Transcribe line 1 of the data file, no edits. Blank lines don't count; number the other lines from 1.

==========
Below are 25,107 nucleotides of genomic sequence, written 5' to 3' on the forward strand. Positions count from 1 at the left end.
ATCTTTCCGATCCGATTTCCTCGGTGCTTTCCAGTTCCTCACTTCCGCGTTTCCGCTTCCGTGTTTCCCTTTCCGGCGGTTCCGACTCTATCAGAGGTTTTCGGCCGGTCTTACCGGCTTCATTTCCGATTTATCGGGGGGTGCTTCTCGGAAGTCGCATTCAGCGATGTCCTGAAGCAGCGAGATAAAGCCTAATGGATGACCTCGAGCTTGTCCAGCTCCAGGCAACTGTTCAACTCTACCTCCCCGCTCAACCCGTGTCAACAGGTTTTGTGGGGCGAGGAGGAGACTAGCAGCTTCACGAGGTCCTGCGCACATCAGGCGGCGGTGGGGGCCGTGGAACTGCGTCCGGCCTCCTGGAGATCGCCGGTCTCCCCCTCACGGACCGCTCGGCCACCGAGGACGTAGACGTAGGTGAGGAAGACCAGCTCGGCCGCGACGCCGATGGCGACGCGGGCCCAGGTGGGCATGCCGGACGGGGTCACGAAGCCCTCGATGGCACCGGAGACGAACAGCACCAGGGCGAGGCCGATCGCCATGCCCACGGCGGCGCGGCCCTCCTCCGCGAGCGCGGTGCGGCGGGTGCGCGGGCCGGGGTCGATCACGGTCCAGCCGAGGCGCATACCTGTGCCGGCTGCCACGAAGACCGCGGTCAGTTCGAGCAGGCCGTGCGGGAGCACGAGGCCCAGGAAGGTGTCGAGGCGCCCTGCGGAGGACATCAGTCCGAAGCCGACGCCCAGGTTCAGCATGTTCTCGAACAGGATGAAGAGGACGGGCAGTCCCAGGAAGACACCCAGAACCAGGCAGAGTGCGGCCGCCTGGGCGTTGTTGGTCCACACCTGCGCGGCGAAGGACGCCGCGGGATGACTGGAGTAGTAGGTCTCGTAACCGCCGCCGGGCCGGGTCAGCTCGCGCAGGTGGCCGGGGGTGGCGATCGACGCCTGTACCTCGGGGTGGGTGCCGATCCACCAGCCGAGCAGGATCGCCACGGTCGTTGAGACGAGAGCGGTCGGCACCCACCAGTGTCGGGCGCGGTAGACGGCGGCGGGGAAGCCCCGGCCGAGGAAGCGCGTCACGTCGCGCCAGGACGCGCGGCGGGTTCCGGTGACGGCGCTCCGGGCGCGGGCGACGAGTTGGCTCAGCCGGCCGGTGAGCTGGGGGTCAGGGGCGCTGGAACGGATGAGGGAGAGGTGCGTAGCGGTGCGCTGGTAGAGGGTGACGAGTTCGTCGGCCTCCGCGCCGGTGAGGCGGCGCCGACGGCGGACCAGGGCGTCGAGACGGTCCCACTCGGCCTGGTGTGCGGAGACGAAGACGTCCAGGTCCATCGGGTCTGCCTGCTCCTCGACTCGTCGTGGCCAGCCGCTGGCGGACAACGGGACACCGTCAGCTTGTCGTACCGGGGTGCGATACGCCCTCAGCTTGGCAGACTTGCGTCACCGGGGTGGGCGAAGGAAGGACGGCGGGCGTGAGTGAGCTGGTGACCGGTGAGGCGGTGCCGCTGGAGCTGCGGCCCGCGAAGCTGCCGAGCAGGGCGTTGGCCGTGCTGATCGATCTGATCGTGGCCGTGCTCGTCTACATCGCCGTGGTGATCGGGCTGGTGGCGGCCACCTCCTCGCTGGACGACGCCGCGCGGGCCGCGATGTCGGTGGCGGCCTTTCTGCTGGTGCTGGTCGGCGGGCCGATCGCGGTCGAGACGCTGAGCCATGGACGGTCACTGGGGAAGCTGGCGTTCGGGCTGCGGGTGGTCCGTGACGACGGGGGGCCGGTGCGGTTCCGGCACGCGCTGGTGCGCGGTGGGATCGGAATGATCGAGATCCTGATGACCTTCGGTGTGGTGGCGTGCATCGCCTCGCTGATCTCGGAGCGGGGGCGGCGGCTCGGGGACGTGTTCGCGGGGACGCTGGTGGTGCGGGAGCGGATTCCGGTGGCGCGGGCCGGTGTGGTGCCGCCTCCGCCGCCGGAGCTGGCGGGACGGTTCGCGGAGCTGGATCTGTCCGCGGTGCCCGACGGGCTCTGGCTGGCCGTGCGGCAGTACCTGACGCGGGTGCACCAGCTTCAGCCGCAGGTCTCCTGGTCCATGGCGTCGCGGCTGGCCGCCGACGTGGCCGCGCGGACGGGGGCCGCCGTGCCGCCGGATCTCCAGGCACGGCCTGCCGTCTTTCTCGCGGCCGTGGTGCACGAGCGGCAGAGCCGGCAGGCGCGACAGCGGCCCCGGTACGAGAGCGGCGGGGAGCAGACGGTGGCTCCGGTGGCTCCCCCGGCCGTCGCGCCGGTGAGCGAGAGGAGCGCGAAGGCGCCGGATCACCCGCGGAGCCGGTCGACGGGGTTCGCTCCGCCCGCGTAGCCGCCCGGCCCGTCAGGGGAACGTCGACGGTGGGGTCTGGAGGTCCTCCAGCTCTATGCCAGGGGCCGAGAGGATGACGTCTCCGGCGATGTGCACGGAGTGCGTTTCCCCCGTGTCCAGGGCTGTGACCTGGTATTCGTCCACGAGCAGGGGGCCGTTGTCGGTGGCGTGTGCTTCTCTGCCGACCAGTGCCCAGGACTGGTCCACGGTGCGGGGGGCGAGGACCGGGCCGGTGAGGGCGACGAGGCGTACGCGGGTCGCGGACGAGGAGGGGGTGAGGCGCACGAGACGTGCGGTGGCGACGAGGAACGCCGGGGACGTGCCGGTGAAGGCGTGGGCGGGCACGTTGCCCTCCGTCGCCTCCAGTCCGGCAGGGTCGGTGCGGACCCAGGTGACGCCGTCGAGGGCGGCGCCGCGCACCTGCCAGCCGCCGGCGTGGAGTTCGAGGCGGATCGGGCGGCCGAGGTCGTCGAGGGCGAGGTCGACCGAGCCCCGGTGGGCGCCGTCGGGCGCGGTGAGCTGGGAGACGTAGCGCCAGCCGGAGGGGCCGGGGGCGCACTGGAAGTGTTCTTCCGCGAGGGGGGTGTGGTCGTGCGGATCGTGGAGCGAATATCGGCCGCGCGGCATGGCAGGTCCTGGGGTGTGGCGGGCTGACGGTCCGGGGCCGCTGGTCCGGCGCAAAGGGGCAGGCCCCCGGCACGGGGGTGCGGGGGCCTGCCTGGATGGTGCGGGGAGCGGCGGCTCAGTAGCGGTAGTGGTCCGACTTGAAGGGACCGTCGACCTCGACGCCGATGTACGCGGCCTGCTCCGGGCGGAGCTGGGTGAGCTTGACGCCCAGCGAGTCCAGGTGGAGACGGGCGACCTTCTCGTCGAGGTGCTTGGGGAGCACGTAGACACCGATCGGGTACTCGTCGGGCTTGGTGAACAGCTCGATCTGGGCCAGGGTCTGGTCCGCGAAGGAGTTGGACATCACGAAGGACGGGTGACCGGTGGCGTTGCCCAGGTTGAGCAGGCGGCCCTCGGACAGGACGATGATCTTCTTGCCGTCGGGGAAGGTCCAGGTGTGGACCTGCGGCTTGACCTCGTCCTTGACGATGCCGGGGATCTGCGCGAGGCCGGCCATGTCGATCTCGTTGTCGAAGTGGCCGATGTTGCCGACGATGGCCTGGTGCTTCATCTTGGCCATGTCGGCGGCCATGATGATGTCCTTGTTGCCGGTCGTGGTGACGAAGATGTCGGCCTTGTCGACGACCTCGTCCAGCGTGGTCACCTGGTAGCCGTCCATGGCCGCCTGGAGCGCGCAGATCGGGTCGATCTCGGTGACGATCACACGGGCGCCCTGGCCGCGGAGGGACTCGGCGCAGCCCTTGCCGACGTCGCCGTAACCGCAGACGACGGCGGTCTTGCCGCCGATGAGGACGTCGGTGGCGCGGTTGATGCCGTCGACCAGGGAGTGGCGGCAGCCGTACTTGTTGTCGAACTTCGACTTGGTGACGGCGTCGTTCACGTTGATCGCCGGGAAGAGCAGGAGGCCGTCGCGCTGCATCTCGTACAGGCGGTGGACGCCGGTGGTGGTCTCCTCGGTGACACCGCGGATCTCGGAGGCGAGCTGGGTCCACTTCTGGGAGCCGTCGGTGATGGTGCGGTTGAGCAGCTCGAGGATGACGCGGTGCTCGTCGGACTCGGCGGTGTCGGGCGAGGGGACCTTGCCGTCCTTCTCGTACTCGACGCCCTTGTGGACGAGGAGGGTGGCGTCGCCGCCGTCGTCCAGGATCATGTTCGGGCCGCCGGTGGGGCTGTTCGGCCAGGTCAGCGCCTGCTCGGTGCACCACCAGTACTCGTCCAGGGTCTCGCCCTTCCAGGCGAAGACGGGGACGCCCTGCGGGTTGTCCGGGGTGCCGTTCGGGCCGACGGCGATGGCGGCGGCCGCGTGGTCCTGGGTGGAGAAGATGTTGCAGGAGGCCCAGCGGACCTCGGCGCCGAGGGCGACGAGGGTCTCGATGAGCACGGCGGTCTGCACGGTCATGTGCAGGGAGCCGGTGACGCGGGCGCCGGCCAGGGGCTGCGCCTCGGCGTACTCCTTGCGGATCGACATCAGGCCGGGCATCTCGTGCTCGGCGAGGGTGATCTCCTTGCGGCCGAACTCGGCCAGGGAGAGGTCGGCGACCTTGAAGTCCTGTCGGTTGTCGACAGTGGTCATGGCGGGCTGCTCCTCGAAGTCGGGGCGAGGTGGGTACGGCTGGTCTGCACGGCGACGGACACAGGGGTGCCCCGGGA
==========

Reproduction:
Below are 25,107 nucleotides of genomic sequence, written 5' to 3' on the forward strand. Positions count from 1 at the left end.